Trunks have long appealed to killers 
as the ideal receptacle for the remains of their victims. The luggage could be deposited at a railway station without arousing suspicion, and by the time the contents were discovered the murderer would have vanished without trace. But it didn’t always work out that way.

In time-honoured fashion, on MAY 11th, 1927, the left-luggage attendant at London’s Charing Cross station sniffed suspiciously when a large black trunk deposited with him five days previously began to smell. Police were called,
and the trunk was opened to reveal a woman’s dismembered body wrapped up in parcels.

The pathologist Sir Bernard Spilsbury found that she had been asphyxiated and had been dead for about a week, and the luggage attendant recalled that the trunk had been left
by a man with a military bearing who departed in a taxi.

A photograph of the trunk was published, and a dealer came forward to say he had sold it on May 4th. It also contained clothing, and a laundry mark on an item of underwear was traced to an address in Chelsea. The family living there said the mark was not theirs, but they had employed a “Mrs. Rolls.” She turned out to be Mrs. Minnie Bonati, the 37-year-old estranged wife of an Italian waiter who identified the dismembered body as hers.

He was soon eliminated as a suspect, and when taxi-drivers were questioned one said that on May 6th he had taken a man and a heavy trunk from 86 Rochester Row, Victoria, to Charing Cross station.

Detectives learned that a John Robinson had an office at this address, and had not been seen for several days. He was found in Kennington, south London, and said he knew nothing of the trunk or Mrs. Bonati. After further questioning, however, he changed his story.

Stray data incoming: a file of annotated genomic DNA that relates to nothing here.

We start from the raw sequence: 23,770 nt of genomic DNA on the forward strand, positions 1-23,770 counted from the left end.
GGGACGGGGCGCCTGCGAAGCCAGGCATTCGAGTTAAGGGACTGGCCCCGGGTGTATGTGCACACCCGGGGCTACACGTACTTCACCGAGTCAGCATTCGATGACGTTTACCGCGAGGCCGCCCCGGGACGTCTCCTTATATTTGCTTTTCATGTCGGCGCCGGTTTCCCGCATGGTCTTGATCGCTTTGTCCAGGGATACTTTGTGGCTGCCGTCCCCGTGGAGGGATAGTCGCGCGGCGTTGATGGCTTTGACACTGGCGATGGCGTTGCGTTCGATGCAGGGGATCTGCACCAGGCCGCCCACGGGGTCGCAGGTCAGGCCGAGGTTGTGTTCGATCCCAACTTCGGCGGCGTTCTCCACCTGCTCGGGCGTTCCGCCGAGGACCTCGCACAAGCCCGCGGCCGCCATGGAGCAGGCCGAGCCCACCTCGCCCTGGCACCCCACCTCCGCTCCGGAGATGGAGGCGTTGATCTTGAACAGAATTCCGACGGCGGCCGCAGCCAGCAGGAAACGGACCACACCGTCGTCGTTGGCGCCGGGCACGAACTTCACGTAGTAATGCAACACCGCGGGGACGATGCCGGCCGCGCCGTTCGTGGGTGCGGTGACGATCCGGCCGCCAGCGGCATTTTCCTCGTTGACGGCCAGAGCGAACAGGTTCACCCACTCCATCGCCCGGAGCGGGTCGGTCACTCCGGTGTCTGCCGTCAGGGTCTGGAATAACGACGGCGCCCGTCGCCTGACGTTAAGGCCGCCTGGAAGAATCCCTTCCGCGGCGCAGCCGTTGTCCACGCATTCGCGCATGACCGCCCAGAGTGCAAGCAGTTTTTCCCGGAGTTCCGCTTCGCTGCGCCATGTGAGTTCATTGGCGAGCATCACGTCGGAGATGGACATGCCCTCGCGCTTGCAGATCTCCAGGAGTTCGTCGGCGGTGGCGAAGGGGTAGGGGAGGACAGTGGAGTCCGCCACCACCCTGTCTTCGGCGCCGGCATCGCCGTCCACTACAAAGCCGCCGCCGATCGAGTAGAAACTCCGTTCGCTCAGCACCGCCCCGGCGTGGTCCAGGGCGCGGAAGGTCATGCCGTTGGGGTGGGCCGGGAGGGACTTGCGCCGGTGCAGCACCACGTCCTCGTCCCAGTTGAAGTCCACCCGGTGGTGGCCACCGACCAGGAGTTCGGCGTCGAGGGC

Mrs. Bonati had accosted him in Victoria on May 4th, he said, and he’d taken her to his office to have sex. She then demanded money and tried to attack him, and when he pushed her away she fell over. He left the office, and on returning the next morning he found her dead and decided to cut up her body and dispose of it.

He was charged with murder, and at his trial at the Old Bailey in July 
his fate was sealed by Spilsbury’s evidence. The pathologist said Mrs. Bonati had died after being knocked unconscious by a blow, and her suffocation could not have been caused, as Robinson claimed, by her falling face-down on the office carpet. Her asphyxiation was deliberate.

Robinson, 36, was found guilty, and the court then heard that after leaving the army he had married bigamously in 1923, and in the following year he had been given a month’s hard labour for stealing £19 from a widow with whom he’d had an affair.

Mr. Justice Swift sentenced him to death, and he was hanged on August 12th, 1927, at London’s Pentonville Prison.